(This post is part of the #100loveletters challenge, which started June 21, and is open to anyone, at no charge! The challenge is really easy, and really hard – for 100 days, from June 21 to September 29, write yourself a love letter. It can be short, it can be long, it can be a stick figure or a sonnet or a flower or a song. Share your pictures, comments, thoughts, and stories in the hashtag on Facebook, Twitter, Instagram, or in your blog, and find a community of people practicing a summer of daily self-love.

You can join the email list to receive writing prompts, encouragement, and success stories.)

Yesterday, just a week into the 100 Love Letters Challenge, I didn’t write myself a love letter.

I thought about it. I almost wrote it. I almost wrote about ten different versions of it. There were multiple points in the day where I thought “I did that well, I love that about myself,” or “that was really challenging, I could use some gentleness and love around that issue.”

(Like every day, there were moments of confidence, moments of doubt, moments of anger, moments of joy. Once you start noticing your experience, the complex and varying texture of each day becomes so much more apparent.)

I even pulled out my box of greeting cards* and flipped through, looking for the right card for what I was feeling.

I thought about writing my love letter in another Facebook post – I’ve done that most days so far.

I thought about taking some more pictures and turning one of them into a meme to go with the love letter – I’ve been enjoying the nudge towards more creativity.

I thought about scrawling a stick figure on a post-it note, as midnight approached, and I started to feel more anxious about missing the deadline.

But the stick figure on a post-it note would have been purely performance – that wasn’t the love letter I wanted. It would have just been for show, to prove that I’m doing the challenge successfully. So, I didn’t do it. It didn’t really feel loving.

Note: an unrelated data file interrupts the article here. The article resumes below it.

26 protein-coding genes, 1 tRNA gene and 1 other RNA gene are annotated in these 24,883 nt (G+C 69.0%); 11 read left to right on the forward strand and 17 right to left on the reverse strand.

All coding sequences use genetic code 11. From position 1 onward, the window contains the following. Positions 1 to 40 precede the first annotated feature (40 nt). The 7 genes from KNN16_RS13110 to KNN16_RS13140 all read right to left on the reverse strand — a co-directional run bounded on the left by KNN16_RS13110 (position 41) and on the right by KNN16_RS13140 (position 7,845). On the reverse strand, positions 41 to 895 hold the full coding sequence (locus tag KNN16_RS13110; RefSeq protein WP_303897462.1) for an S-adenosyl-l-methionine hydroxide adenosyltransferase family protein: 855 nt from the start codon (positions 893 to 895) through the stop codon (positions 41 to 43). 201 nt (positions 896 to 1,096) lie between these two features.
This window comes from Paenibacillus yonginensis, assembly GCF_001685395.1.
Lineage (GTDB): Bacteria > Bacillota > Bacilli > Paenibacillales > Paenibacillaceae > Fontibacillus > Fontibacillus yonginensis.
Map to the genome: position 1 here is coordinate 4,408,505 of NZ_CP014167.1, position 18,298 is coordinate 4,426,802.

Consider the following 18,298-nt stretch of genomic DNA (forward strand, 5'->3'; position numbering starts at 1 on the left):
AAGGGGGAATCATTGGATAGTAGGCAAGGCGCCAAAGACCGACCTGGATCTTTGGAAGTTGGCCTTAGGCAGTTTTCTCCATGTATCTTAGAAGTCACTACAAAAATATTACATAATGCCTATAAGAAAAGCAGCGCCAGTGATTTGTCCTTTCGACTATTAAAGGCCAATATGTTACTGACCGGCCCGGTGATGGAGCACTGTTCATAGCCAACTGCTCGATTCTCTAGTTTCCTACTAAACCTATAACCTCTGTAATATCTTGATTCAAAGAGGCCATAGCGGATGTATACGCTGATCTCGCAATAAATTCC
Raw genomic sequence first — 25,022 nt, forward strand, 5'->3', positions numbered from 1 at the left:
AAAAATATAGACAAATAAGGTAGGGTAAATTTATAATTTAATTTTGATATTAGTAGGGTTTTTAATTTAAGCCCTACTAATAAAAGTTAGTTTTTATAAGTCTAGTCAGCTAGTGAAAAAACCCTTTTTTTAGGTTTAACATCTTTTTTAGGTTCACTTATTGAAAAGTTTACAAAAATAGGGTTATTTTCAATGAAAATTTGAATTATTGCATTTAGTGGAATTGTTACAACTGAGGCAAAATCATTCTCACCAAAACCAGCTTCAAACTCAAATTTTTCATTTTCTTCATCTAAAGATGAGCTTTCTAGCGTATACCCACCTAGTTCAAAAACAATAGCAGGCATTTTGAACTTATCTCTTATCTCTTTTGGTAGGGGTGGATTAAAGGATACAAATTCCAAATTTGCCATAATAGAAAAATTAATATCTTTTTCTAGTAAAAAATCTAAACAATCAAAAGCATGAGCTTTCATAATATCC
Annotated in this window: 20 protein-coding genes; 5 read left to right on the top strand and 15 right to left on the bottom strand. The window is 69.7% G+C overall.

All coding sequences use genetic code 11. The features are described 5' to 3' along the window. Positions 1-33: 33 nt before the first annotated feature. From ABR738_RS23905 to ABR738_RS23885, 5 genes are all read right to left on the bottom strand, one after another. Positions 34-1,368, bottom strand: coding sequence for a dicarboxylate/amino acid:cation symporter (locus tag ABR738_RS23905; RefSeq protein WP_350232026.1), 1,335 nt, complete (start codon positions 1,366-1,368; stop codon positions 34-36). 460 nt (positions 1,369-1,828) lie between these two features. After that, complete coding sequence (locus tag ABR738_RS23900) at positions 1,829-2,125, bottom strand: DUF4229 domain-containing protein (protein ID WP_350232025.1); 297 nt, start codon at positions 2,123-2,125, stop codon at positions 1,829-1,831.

I’m not sure why I didn’t write myself a letter yesterday. I could have – I had the time, I had the content, I had the motivation. I wasn’t hating myself, or particularly disappointed in myself, or feeling ashamed of myself. I had moments of self-awareness and self-compassion that could easily have become a love letter.

But I also had a significant reluctance to write. To write anything. Anything at all.

My reluctance was both internal and external.

On the one hand, I felt anxious about being visibly self-loving. What if I love myself too much, too openly, too loudly, too visibly? What if it makes people hate me? And, also, what if I love myself visibly, but I do it wrong, and people are disappointed in me? Visibility is risky. That’s the external reluctance – the fear of what people will think about what I write to myself.

But then, the internal resistance.

It’s just hard, my friends.

Writing myself a love letter every day is hard.

I don’t like it.

I like self-care that focuses on my flaws, my anxieties, my failings. I like looking at my failures and then forgiving myself for those. I like paying attention to the sadness, the fear, the wounds that still hurt. It keeps the focus where I’m comfortable.

Love letters are different.

Romance is different.

Different, and hard.

I can do love letters to others, and romance for others, easily. But not so much for myself. I might do it wrong. I might do it wrong.

And so, yesterday I didn’t write.

Because I am running this #100loveletters challenge, that unwritten letter is, in some ways, as visible as any of the written letters. And it’s worth acknowledging the lack of a letter. It’s worth talking about the resistance.

Every one of us in this challenge will run into resistance. There will be so much resistance. And we will get through it, whatever it is. Fear of “doing it wrong,” anger at ourselves, shame, discomfort, embarrassment.

When you hit that wall, if you haven’t hit it yet, know that you’re not alone.

We are here together, floating on the glow of self-love and dragging with the weight of self-hate.

There will be days with no letter, and that doesn’t invalidate your participation in the challenge, and it doesn’t diminish the love you are cultivating for yourself.

We can look into the parts of ourselves that are less comfortable, and we will be okay. That loving abyss is gazing back, and yeah, it’s terrifying, but, you know, it’s also really great. I’m pretty sure it’s really great.

Here we go, onward!

* I have a phenomenal collection of greeting cards, and I’ll be sending a hand written letter to five challenge participants over the course of the hundred days. I’ll be randomly selecting one challenge participant every twenty days of the challenge. To enter, just send me an email and let me know that you’re participating in the challenge and you’d like to be entered for the hand-written letter!